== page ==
Mt. Everest, the measuring stick of a persons endurance, stickability and mental toughness is littered with records unconsciously set by New Zealanders. Ed Hillary, the bee-keeper from next door was the first man to climb Everest, Lydia Brady the first women to climb Everest solo, Rob Hall the first non-Sherpa to climb Everest 4 times. Only last year one of our top Maori mountaineers, Mark Whetu of Queenstown climbed Mt. Everest for the second time with Mike Rheinberger, a 52 years old Australian. As they left the summit, Rheinberger showed signs of physical exhaustion, exposure and couldn't go any further.. The pair spent a night on the summit of Everest and Whetu displayed one of the greatest feats of courage in the history on mountaineering, trying to save his dying mate Risking his life, he stayed with Rheinberger through the night, but next morning Whetu had to make a life-saving decision for himself, leaving his partner close to death near the summit. Whetu managed to get off the mountain alive, but some weeks later on his return to New Zealand had all his toes amputated.
A few weeks later he was back managing his Queenstown-based adventure tourism business, Mountain Works.
Due to the vast experience gained both overseas and in New Zealand, our adventure tourism operators have brought a high standard of safety into amateur pursuits that were once considered a little risky in the past. With professional bodies like the NZ Mountain Guides Association which holds stringent examinations to international standards and require years of progressive experiences, the risk factor is kept in the 'act of God' compartment. While bungy jumping looks dangerous to the first-timer, the operatorshave exceedingly high safety standards and checking systems second to none.
I know some of you have been waiting for elaboration on my earlier reference to a wet and dirty experience. In confidence, I can give you my contacts in the New Zealand underground. Most of these murky experiences such as a trip to the Haggas Honking Holes at Waitomo is a ripper. Haggas Honking Holes is about fun and lots of mud and water. Four underground abseils are needed before crawling your way through sticky mud and worming your way through a tight hole, called the Pooh Hole - the A.A. Milne type of Pooh. The four and a half hour journey slowly makes its way upwards to ground level before climbing steep rockfaces and ladders through sparkling water falls. If you still itching for more fun, you can cap off your trip to Waitomo with a black water rafting trip, floating on inflated inner tubes through underground caverns, jumping down waterfalls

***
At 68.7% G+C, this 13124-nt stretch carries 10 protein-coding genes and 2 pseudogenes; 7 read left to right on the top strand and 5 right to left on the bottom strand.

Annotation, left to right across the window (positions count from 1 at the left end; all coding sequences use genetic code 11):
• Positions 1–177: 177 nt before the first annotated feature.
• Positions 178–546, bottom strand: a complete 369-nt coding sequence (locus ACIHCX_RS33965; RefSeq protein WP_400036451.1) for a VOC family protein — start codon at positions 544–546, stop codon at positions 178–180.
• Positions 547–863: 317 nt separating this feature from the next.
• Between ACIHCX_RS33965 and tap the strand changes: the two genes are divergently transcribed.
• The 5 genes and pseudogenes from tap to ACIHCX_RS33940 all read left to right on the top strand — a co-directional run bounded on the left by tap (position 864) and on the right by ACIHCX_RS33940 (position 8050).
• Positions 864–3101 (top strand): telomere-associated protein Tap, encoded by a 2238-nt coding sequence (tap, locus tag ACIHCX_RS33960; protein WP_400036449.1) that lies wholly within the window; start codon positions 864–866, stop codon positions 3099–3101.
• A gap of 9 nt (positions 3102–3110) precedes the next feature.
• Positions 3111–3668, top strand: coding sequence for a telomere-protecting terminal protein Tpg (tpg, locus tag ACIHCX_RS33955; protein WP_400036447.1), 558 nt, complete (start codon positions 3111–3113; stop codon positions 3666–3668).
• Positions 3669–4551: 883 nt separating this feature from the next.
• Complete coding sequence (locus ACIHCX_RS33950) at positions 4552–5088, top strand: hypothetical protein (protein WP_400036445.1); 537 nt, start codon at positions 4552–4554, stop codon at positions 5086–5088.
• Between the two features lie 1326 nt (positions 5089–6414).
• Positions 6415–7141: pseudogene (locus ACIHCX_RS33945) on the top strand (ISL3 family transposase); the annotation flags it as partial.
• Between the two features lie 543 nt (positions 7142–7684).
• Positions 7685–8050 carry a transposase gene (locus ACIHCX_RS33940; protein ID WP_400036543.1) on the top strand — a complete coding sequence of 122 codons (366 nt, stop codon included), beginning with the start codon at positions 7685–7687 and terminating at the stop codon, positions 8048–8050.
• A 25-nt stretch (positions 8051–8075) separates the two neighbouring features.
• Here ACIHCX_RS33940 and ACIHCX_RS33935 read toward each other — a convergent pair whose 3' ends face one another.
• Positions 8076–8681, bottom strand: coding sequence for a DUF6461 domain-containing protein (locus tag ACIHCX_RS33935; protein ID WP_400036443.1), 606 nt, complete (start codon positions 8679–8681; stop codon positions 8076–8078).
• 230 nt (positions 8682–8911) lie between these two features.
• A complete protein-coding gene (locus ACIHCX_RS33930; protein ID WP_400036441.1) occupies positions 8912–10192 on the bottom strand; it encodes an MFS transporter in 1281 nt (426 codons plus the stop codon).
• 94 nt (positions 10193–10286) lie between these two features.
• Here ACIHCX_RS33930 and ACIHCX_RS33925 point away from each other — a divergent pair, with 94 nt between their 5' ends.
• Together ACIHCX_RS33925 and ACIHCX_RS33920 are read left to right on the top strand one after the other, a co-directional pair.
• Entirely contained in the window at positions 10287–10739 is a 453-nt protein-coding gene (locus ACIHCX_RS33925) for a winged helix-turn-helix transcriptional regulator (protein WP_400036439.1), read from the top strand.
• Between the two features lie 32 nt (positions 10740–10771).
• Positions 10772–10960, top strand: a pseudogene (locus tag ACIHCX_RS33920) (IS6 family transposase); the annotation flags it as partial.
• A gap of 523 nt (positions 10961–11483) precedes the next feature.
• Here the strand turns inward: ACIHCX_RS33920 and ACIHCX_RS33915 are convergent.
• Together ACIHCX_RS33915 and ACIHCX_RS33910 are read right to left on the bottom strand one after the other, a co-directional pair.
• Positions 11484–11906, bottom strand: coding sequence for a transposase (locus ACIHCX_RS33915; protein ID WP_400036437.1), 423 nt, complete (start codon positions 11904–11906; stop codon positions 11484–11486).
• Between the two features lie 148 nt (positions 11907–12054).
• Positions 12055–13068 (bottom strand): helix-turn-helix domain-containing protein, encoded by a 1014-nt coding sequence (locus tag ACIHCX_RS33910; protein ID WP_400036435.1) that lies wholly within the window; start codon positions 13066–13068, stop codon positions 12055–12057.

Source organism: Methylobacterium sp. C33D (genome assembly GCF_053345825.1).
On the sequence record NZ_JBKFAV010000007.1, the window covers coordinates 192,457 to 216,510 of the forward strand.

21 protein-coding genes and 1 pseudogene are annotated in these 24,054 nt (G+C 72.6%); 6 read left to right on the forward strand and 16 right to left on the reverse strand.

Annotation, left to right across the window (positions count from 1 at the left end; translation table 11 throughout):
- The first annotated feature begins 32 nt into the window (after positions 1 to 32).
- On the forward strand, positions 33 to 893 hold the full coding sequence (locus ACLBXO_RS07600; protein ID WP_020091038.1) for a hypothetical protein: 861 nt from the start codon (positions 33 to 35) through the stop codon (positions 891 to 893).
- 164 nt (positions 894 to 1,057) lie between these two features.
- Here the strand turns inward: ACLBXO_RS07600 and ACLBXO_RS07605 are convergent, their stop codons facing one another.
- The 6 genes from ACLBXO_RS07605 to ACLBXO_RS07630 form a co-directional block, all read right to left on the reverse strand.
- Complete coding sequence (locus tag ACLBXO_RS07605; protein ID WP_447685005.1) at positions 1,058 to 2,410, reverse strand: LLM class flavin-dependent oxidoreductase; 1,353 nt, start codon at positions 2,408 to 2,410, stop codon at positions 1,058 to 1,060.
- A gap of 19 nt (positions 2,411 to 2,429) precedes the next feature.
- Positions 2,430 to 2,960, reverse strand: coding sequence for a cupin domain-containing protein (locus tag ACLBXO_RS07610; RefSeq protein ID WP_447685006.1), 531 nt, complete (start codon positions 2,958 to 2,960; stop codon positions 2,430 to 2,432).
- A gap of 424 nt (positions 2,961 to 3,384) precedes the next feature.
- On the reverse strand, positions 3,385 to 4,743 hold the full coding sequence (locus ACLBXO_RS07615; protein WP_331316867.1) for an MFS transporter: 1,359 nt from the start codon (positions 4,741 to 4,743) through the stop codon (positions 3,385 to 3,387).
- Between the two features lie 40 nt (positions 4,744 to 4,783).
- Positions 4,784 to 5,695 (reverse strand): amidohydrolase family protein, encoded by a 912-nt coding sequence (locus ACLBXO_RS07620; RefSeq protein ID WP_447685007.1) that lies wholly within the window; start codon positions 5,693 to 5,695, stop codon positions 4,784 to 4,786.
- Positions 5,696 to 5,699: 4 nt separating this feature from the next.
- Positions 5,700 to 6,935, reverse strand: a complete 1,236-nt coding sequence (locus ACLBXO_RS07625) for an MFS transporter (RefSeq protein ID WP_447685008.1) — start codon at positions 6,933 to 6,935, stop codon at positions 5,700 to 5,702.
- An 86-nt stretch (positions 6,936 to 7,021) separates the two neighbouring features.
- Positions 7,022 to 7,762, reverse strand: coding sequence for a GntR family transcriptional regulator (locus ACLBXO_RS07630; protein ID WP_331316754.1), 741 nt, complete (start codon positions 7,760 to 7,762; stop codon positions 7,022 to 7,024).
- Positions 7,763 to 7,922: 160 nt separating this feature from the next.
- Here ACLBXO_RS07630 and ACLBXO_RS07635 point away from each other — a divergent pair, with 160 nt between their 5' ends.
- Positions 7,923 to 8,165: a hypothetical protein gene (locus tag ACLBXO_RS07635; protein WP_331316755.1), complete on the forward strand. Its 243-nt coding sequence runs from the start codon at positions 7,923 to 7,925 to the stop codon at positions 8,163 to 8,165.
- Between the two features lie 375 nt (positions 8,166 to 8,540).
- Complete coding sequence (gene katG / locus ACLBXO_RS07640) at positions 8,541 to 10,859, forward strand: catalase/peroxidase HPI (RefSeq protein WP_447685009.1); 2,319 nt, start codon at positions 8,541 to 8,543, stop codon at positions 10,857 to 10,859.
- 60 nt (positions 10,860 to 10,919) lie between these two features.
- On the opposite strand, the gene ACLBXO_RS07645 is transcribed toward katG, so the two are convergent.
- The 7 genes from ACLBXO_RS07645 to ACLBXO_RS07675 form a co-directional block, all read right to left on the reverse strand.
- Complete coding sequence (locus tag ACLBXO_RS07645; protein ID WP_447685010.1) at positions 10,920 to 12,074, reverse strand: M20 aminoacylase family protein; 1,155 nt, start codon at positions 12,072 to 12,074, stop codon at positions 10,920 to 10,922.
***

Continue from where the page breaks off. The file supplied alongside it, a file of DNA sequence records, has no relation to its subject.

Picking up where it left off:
At Waitomo there is also the possibility to go rafting on the beautiful Mokau River, a three and a half hour white water rafting trip on exciting grade four water and to visit the glow-worm caves, one of New Zealand's great natural wonders. Here, you are in the heart of Maori country, steeped in an ancient history and culture. Take time out to learn something of the first New Zealanders.
If you find that a dirty and wet weekend at Waitomo hasn't fully satisfied the thrill seeker in you, head to the South Island for the Stiff Nipple Triple at Franz Josef or the Awesome Foursome at Queenstown. The 'Awesome Foursome' is still the world's most wicked adrenaline trip which is made up of a roller coaster helicopter ride, a 240 ft bungy jump, a high speed jet boat ride and capped off with a spine-tinkling rafting trip, all in one day.
No trip to New Zealand is complete without a bungy jump. Suicide without death is a common description of this home-grown adventure. There are a number of bungy companies operating in tourist centres in both the North and South Islands. There is nothing comparable to AJ Hackett's operation at the historic Skippers suspension bridge. It takes budding thrill seekers about 90 minutes to drive to the site through spectacular river gorge country to one of the most wildest and remote settings. This is the highest bungy jump in New Zealand, 71 metres above the raging Shotover River. The hardest part, apart from paying the price, is when you're standing on the platform with a single rubber cord tied to your ankles, is willing yourself to jump.